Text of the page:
APA says ‘masculinity identity’ is linked to homophobia and misogyny in new report
According to NBC News, for the first time in its 127 years of existence, the American Psychological Association has issued guidelines to address the issues that specifically plague men and boys in American society. The 36-page document opens up with a warning that “Traditional masculinity ideology has been shown to limit males’ psychological development, constrain their behavior, result in gender role strain and gender role conflict and negatively influence mental health and physical health.”
Titled “Guidelines for the Psychological Practice with Boys and Men“, it provides a definition of masculinity ideology as “a particular constellation of standards that have held sway over large segments of the population, including: anti-femininity, achievement, eschewal of the appearance of weakness, and adventure, risk, and violence.”
The new guidelines are highlighted in the APA’s magazine, Monitor on Psychology, wherein they link the defined ideology to a host of issues affecting and perpetuated by men, including homophobia, misogyny, homicide, intimate partner violence, and increased suicide rates. The report also discusses the power and privilege inherent in being born male in American society, but also notes how these privileges can also work against men: “Men who benefit from their social power are also confined by system-level policies and practices as well as individual-level psychological resources necessary to maintain male privilege. Thus, male privilege often comes with a cost in the form of adherence to sexist ideologies designed to maintain male power that also restrict men’s ability to function adaptively.”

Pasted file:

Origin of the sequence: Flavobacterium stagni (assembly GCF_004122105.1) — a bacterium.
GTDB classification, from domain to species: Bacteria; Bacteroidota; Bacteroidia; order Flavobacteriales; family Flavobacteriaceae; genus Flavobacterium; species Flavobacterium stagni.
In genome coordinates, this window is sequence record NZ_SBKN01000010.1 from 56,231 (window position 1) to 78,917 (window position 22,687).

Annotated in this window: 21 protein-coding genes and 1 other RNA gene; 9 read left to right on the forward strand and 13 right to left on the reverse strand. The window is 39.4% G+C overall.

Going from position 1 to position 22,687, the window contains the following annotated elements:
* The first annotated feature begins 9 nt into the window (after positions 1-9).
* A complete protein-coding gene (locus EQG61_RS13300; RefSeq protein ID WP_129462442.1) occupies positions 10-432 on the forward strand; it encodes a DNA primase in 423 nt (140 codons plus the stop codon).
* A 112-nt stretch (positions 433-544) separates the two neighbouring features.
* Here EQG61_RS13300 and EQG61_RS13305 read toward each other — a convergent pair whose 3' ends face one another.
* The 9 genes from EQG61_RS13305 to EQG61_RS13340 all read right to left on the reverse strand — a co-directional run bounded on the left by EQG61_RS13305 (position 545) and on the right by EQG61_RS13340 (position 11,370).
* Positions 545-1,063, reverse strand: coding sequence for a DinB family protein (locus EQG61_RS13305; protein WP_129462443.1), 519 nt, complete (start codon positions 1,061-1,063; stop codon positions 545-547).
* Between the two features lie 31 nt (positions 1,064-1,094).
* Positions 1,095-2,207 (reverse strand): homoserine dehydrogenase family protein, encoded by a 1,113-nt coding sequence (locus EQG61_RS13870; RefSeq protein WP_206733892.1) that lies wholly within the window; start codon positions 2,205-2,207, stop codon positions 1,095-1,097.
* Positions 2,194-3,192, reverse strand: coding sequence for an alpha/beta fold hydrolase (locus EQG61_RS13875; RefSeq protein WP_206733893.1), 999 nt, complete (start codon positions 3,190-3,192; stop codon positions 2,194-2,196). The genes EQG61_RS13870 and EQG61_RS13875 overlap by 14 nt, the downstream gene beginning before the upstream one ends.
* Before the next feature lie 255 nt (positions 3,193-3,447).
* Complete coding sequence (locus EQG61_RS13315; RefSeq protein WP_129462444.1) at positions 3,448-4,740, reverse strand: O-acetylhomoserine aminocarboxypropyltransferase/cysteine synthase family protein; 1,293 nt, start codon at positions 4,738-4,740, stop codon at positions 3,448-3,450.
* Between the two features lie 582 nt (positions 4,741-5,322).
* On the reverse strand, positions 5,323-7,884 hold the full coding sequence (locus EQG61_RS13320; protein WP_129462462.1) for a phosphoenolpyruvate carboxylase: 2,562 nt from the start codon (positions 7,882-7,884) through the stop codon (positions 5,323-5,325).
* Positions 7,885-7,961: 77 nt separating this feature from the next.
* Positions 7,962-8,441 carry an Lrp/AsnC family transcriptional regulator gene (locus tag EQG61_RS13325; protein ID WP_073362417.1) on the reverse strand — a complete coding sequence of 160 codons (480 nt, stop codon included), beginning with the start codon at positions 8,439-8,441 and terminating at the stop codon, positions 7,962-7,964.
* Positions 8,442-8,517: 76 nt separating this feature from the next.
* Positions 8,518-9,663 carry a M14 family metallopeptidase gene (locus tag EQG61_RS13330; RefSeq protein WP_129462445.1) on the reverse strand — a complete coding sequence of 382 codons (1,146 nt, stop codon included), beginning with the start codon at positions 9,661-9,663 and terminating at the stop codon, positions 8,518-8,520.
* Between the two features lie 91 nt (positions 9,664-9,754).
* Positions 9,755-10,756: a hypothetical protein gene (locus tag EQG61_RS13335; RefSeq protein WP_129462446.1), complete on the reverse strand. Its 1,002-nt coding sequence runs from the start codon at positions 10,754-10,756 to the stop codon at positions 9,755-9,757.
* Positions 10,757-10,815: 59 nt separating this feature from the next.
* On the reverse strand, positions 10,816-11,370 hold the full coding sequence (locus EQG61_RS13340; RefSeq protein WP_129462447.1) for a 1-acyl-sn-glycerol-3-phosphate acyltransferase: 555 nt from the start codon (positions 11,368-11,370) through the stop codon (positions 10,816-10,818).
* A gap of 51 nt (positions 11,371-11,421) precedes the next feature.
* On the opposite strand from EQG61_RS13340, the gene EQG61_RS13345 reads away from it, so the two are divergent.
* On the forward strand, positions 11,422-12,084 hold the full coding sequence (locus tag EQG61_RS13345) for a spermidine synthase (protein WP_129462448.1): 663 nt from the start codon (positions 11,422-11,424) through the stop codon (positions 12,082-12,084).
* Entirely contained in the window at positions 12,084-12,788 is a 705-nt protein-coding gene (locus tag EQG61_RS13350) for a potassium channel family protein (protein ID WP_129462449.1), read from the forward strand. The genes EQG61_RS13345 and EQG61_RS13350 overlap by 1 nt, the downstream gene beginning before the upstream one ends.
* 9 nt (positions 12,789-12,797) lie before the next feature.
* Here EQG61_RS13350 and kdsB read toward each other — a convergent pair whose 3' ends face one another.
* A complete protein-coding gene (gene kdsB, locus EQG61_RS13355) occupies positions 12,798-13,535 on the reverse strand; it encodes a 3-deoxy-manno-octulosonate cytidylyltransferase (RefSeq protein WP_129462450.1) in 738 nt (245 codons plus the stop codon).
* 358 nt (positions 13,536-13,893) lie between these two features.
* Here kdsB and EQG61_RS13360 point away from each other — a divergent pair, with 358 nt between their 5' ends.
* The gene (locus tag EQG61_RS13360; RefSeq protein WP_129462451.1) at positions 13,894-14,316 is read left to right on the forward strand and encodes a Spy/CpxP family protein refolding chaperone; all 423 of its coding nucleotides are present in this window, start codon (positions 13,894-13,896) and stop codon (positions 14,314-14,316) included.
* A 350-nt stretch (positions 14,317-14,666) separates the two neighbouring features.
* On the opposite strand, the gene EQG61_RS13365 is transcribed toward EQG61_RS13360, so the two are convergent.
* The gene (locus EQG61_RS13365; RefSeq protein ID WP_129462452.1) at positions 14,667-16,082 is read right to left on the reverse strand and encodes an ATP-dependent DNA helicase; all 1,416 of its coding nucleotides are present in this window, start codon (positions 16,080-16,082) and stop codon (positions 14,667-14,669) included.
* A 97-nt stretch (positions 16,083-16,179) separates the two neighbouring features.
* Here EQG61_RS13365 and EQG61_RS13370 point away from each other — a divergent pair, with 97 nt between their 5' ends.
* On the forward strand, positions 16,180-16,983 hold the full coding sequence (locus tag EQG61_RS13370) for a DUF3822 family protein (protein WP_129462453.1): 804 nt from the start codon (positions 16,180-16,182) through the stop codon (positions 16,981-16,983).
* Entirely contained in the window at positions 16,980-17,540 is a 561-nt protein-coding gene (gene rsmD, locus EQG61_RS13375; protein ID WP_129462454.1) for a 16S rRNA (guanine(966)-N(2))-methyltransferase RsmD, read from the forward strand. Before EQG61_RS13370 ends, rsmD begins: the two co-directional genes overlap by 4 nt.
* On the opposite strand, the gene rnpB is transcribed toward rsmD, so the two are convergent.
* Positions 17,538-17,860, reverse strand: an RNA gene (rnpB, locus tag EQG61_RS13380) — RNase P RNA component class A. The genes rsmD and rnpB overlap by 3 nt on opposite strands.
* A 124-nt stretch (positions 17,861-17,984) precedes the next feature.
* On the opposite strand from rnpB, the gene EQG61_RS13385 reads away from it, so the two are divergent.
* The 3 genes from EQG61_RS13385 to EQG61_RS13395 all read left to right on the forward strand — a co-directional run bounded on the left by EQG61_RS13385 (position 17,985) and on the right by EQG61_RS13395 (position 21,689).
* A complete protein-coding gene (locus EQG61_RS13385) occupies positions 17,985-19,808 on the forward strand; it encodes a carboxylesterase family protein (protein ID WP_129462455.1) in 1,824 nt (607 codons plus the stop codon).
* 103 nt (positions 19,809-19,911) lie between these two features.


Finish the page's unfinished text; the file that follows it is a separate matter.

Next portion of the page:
Jared Skillings, a psychologist and the APA’s chief of professional practice, told NBC News, “Masculinity ideology represents a set of characteristics that are unhealthy for men — men who are sexist or violent or don’t take care of themselves.”
The report also notes how internalized disorders like depression are overlooked in men, while they much more likely to be diagnosed with what it describes as “externalizing disorders” such as ADHD, which often relies on medication as opposed to psychological treatment, because of stereotypes about maculinity. The guidelines encourage psychologists to “recognize that masculinities are constructed based on social, cultural, and contextual norms,” and to “understand the impact of power, privilege, and sexism on the development of boys and men and on their relationships with others.”
The National Institute of Mental Health also says that men are less likely than women to recognize, talk about, or seek treatment for depression, which is conversely stereotyped as a woman’s problem.